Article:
Will your step-children get any of your property when you die?
This has been an issue for decades and the law has been somewhat confusing and complicated regarding Estate Planning and Step-children.
Pennsylvania enacted the country's first inheritance tax act in 1826. See Act of April 7, 1826, 1826 P.L. 227 (the “1826 Act”). Numerous amendments were made to the original law in 1905 and 1961. In 1982, the General Assembly added Chapter 17, regarding Inheritance and Estate Taxes, to Title 72 (Taxation and Fiscal Affairs) of the Pennsylvania Statutes. Then, in 1991, the General Assembly repealed Chapter 17 and added the Inheritance and Estate Tax provisions as Article XXI of the Tax Reform Code of 1971.
For additional background information see footnote references below at 1 and 2.
At that time, the General Assembly amended, once again, the definitions of "Children" - "Includes natural children whether or not they have been adopted by others, adopted children and stepchildren," and "Lineal descendants" - “[a]ll children of the natural parents and their descendants, whether or not they have been adopted by others, adopted descendants and their descendants and step descendants.”
This remains the current language under 72 Pa. C.S. § 9102. In none of the previous versions of the statute, or the official comments thereto, did the General Assembly indicate that it intended to change the law by excluding the “children of a former husband or wife” from the definition of “lineal descendants.”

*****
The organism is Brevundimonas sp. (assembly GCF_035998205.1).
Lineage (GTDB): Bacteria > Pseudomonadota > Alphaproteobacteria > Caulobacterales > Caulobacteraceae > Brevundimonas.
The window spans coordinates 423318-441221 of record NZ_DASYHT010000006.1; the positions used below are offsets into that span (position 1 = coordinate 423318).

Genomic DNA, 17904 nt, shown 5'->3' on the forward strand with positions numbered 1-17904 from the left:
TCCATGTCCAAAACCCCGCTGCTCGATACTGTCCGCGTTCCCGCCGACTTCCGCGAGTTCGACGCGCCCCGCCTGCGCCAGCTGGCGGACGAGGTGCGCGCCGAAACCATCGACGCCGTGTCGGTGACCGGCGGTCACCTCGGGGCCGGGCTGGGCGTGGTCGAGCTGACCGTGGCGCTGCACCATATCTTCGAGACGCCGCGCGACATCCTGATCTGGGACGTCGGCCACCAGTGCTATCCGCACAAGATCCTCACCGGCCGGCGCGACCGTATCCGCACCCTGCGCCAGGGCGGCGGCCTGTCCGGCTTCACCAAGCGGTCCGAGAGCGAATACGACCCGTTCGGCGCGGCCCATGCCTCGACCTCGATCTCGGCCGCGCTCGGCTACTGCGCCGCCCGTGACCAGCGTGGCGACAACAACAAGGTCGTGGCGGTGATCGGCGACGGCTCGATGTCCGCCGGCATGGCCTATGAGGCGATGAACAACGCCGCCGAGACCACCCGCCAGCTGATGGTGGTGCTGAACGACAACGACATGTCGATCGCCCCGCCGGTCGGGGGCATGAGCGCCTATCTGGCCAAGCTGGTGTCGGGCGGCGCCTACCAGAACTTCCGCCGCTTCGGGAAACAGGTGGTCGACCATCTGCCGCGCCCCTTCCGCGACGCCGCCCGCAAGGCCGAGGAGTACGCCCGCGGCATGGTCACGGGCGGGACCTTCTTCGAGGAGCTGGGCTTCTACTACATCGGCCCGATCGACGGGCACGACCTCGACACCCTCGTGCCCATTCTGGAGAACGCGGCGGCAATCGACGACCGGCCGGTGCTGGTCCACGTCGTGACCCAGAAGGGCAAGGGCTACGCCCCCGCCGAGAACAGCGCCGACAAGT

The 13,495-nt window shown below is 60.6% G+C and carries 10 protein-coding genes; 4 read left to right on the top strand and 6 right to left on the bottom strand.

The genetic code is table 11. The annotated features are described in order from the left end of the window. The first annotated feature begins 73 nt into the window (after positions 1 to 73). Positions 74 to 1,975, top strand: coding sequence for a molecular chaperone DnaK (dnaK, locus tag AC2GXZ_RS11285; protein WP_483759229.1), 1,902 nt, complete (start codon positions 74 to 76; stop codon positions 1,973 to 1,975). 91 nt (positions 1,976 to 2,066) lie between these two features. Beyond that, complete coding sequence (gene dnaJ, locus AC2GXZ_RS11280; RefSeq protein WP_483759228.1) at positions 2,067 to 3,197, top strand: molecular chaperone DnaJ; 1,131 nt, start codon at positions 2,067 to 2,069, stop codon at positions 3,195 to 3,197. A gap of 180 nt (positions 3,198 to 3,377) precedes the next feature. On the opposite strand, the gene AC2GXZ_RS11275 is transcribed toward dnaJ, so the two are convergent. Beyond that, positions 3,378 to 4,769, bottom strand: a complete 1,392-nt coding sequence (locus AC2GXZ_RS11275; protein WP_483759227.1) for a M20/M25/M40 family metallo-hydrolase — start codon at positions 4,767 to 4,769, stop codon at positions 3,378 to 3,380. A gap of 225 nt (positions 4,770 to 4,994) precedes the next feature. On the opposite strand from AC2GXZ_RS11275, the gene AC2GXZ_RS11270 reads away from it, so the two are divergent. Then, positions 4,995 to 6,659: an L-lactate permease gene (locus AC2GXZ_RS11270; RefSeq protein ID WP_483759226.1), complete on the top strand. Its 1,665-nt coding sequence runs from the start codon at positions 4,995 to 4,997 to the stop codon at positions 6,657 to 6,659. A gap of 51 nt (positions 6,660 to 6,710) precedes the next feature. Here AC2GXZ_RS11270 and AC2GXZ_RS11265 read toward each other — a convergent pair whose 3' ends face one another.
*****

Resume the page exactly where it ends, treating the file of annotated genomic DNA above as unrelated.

For purposes of this article, it is important to note the definition of "Transferee" under the same statute - "Any person to whom a transfer is made and includes any legatee, devisee, heir, next of kin, grantee, beneficiary, vendee, assignee, donee, surviving joint tenant and insurance beneficiary." Thus, a "transfer" of assets must be made to one of the "transferees" listed in the statute for the Inheritance Tax provisions to become applicable. If no "transfer" is made, the Inheritance and Estate Tax provisions do not apply.
While the Inheritance and Estate Tax provisions in Pennsylvania do cover step-children under the term "lineal descendants" for the purpose of collecting an inheritance tax, that does NOT mean that all step-children are included in an Estate as "lineal descendants" or "lineal heirs" or that they can make a legitimate claim against an Estate.
The law regarding Estates makes clear that unless the deceased adopted his or her step-children, the step-children have no legal right to an inheritance from the decedent despite what the law states regarding inheritance taxation. Thus, if a step-child is not included in the decedent's Will, the step-child has no claim to the decedent's estate. And if the decedent dies "intestate," i.e., without a Will, the step-children have no legitimate claim as "lineal heirs" to the assets of the Estate. Simply put - step-children do not have inheritance rights unless they were named in the step-parent's/decedent's Will or they were adopted by the step-parent/decedent.